posted on Jun, 12 2004 @ 02:34 AM
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i think every country should have their own rules and no single entity should tell them what to do, not america, china or the UN and a nation should only be forced to abide by international law if they violate other nations or while at war and no other reason at all.



posted on Jun, 12 2004 @ 02:36 AM
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Well, then, hypocrispy again!
I suppose you dont support the war on terrorism, do you?
Let us not forget that when the Taleban fell, Bush praised the removal of such an oppressive regime... Same with Saddam... Guess what they were doing? Moving in to get rid of their legal system and replace it with their own.



posted on Jun, 12 2004 @ 02:42 AM
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Originally posted by browha
It's spelt hypocritical =)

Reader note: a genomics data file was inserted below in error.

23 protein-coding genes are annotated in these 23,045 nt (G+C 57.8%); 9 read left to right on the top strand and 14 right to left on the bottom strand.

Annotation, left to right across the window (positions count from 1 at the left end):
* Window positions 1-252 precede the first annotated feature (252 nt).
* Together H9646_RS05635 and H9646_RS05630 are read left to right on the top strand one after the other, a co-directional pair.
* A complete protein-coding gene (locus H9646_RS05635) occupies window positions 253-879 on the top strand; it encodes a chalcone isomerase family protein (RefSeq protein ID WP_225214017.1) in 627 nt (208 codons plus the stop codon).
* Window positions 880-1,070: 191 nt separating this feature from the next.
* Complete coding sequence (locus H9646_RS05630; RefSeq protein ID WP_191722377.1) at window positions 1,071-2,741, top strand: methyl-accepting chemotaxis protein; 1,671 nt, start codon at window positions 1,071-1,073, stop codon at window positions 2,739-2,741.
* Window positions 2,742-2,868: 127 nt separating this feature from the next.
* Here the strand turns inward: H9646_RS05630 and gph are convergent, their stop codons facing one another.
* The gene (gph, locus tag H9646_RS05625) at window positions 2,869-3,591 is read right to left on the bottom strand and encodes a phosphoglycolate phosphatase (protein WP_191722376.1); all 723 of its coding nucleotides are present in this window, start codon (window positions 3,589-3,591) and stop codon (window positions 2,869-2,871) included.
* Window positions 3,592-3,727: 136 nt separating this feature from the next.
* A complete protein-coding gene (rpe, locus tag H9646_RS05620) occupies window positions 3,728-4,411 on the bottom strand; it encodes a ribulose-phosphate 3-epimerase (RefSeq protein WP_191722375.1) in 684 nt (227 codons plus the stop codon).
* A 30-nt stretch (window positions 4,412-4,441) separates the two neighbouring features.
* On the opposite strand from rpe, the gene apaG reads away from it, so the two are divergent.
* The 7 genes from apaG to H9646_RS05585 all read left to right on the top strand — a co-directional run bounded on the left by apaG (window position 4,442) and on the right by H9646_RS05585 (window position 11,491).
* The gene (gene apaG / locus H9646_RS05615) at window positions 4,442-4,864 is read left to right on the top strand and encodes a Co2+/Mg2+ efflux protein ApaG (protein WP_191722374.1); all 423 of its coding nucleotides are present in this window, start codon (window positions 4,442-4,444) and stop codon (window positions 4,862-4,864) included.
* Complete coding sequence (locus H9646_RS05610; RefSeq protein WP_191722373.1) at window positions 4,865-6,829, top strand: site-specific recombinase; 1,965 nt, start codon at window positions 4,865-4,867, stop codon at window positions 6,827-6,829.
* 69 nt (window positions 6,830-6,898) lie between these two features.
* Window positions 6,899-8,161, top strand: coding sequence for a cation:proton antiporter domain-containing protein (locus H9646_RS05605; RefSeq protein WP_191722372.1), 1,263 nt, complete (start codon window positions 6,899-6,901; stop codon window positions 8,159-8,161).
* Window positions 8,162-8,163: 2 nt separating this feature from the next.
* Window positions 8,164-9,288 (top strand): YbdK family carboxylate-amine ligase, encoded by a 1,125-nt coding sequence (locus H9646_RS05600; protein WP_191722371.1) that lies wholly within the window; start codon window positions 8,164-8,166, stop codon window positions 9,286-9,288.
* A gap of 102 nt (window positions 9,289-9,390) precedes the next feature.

You're not only following theirs.. You still do have the rest of your legal system.
They influenced one ancient law that needed changing.


eh, im tired, but im only saying noone should tell others what to do with their laws, not even the UN, i never supported anyone telling other nations what their laws can be or not, such a thing can be dangerous imho.



posted on Jun, 12 2004 @ 02:57 AM
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Originally posted by browha
Well, then, hypocrispy again!
I suppose you dont support the war on terrorism, do you?
Let us not forget that when the Taleban fell, Bush praised the removal of such an oppressive regime... Same with Saddam... Guess what they were doing? Moving in to get rid of their legal system and replace it with their own.


my support or disproval of the wars is not the point, like i said everyone is a hypocrit, if its foreign interest vs my nations interest, im not gonna listen to some judge or whatever 6,000 miles away in another country somewhere in europe, hypocrit or not i just wont do that.



posted on Jun, 12 2004 @ 04:38 AM
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Okay, first of all, I'm not a law student. Forgive my crazness.

Snotty? Never...at least NOT to someone with that shade of Red Hair. (Assuming that's you in the Avatar...I love Redheads)